3.1.2.e Recyclability

This is the hardest obstacle to overcome for a plastic part. Despite progress in recycling, the propagation of plastics in automotive applications faces some problems, such as5:

1)The absence of a plastics recycling infrastructure.

2) A typical passenger cars steel and iron parts are recoverable.

3)The molding process for plastic fuel tanks. This process results in 35% of plastic material ending as waste.

4)The lack of technology that dismantlers can use to quickly collect various plastics.

5)Cost. Recycled plastics are not cost competitive with newer plastics.

As a result, automotive-design engineers must not only meet customer, design, styling, cost, weight, and regulatory needs but also environmental criteria. All material suppliers must show that their product is not only lighter and cost effective but also recyclable.

3.1.3 Tank Materials and Manufacturers

3.1.3.a Manufacturers

Chrysler made the decision to outsource plastic tanks and they remain committed to this decision. The listed advantages of plastic, according to Chrysler, are lack of corrosion, easier packaging and lower weight.

Ford called for a switch in 1997 to zinc-nickel-coated steel from terne-coated steel tanks in all models. In some models they will also switch from plastic to zinc-coated tanks. However, they will continue to use plastic tanks in certain models.

General Motors at this time has an ongoing corrosion test program to see if Plastic would be better than metal in fuel tanks5.

3.1.3.b Competitive Analysis

There are two aspects to compare between steel and plastic fuel tanks; production volume and the ability to recycle the material. Plastic is much cheaper when it comes to production volume while steel is cheaper to recycle. The difference in these characteristics will be the driving influence in plastic versus metal fuel tanks.

3.2 Exterior

For the last several years there has been enormous expansion in the awareness and attempt in the development of innovative polymers for automotive body exteriors. The challenge, which confronts the automotive car companies of today, focuses around cost reduction, improved durability and quality while concurrently providing a vehicle, which is pleasurable to drive and stylishly in appearance.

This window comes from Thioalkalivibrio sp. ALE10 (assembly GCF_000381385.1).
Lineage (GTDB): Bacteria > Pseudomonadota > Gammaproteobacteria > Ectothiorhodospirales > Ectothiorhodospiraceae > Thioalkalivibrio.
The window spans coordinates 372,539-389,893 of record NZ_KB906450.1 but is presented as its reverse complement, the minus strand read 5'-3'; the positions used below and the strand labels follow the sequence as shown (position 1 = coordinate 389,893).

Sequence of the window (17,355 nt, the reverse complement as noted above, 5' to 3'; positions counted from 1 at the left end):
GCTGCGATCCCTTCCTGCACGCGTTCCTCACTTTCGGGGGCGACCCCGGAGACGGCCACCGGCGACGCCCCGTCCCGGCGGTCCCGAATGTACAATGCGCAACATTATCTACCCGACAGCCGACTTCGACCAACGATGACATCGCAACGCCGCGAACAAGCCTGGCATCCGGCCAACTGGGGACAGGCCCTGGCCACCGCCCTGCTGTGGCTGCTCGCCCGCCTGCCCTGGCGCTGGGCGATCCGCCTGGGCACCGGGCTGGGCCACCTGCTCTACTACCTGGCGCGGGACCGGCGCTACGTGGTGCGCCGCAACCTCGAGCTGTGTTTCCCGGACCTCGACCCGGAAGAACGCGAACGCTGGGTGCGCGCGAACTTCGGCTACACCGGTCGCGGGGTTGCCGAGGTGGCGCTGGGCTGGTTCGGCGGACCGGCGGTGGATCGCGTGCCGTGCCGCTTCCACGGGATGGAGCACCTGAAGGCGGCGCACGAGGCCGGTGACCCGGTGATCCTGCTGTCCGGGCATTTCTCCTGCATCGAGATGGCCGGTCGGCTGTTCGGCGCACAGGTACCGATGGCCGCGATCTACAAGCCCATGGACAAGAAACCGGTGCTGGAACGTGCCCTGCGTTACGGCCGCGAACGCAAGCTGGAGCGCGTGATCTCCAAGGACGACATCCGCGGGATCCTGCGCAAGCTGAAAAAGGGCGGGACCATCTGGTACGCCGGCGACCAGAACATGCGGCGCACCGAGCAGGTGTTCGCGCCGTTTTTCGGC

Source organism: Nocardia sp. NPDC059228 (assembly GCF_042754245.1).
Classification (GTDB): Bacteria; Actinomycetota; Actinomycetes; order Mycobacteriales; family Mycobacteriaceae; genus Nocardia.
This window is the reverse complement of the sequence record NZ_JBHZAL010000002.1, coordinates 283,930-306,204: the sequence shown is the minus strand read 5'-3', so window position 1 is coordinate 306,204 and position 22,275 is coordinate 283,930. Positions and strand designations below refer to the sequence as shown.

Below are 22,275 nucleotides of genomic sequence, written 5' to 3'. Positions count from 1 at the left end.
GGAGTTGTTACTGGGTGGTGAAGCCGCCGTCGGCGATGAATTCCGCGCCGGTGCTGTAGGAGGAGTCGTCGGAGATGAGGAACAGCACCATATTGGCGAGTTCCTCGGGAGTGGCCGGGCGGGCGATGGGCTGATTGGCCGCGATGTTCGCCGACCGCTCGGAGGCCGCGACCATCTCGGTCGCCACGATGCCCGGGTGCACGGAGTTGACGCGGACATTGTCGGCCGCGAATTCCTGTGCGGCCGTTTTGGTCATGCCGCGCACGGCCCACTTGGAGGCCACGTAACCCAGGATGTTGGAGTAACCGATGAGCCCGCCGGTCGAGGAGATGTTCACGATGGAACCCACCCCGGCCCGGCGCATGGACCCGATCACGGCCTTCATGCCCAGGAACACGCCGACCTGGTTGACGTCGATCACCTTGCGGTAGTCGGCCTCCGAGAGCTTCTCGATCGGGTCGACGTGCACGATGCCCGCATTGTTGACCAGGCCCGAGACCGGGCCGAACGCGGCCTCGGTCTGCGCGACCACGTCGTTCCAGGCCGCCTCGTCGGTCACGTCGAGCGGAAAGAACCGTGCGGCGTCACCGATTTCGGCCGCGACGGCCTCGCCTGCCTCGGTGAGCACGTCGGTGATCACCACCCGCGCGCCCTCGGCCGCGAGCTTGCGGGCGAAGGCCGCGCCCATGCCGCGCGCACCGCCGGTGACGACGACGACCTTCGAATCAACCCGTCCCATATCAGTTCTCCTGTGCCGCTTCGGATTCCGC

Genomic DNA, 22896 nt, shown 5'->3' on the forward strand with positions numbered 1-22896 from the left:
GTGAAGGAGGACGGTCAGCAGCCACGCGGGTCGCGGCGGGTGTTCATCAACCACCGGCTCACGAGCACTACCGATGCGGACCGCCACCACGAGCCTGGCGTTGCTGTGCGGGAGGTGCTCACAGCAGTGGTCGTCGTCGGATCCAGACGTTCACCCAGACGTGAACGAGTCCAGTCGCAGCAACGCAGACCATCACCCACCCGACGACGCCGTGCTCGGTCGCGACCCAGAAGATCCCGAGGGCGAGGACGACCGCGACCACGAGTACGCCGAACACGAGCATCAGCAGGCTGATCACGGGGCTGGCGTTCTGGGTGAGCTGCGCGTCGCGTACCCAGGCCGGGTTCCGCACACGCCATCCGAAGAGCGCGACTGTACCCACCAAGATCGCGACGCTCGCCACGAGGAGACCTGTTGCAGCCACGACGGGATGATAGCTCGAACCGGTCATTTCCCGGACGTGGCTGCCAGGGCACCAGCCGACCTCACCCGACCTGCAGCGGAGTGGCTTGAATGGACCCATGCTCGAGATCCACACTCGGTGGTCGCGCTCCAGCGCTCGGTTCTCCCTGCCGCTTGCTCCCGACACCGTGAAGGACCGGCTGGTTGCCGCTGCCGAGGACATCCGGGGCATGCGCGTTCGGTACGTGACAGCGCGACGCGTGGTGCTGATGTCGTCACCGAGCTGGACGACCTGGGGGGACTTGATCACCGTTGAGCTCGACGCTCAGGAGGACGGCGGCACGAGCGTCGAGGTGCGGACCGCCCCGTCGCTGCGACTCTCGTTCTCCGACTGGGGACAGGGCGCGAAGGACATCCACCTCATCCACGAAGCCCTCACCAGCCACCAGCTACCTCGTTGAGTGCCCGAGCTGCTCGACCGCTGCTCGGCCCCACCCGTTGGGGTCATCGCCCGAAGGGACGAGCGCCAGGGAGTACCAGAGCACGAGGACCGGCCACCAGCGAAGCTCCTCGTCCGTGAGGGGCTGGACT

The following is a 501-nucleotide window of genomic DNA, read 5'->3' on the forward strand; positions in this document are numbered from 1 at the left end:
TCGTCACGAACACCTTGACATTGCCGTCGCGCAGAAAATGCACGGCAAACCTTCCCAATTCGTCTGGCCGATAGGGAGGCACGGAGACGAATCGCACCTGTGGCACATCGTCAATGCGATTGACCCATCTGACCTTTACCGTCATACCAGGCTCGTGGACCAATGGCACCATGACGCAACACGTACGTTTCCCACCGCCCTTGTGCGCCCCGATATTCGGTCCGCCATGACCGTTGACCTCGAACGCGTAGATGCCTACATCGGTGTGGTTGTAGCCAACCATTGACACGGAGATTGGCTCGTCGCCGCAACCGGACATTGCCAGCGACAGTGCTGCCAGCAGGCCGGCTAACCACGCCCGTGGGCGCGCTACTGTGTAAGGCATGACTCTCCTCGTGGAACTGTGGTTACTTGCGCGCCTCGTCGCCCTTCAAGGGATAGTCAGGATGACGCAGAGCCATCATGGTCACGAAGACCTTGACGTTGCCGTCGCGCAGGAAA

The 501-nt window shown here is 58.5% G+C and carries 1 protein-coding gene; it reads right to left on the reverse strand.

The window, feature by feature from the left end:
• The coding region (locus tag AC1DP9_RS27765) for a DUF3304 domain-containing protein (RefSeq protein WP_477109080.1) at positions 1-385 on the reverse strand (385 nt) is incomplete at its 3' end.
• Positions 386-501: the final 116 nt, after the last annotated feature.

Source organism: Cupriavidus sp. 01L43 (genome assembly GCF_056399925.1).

Technologies for automobile exteriors comprise an extensive continuum. Thermoplastic polymers, alloys and Reaction Injection Molded (RIM) thermosets are primary candidates for vertical panels. Thermoset and thermoplastic composites vie for horizontal components and uni-body verticals that carry structural loads. Applicants for composite fabrication technology includes SMC compression molding, Structural RIM for thermosets, and high-pressure flow molding or stamping for thermoplastics2. Last but not least, coating systems establish a sizeable portion of assembly plants and vehicular costs; nonetheless contribute significantly to style and appearance.

The sections that follow concentrate on both, elementary and marketable issues of materials implementation, and processing, therefore, all overall industrial progress in the technologies listed above.

Plastic body panels have been considered cost acceptable with that of steel parts. The fairly low tooling cost of plastics compared to steel offsets the elevated material cost of plastic. This is only true in lower volume applications. One advantage for using plastics in exterior body panels is its low capital investment for plastic tooling changes in comparison to steel. Exterior plastic panels may be changed frequently to alter and update vehicle styling, while a homogeneous vehicle stage is employed to minimize production fee. Changes in materials and vehicle subsystem technologies and source represent the greatest cost reduction opportunities for U.S. automakers. Materials and subassemblies currently account for over 50 percent of total vehicle cost and further affect assembly costs that represent another 30 percent of production cost4.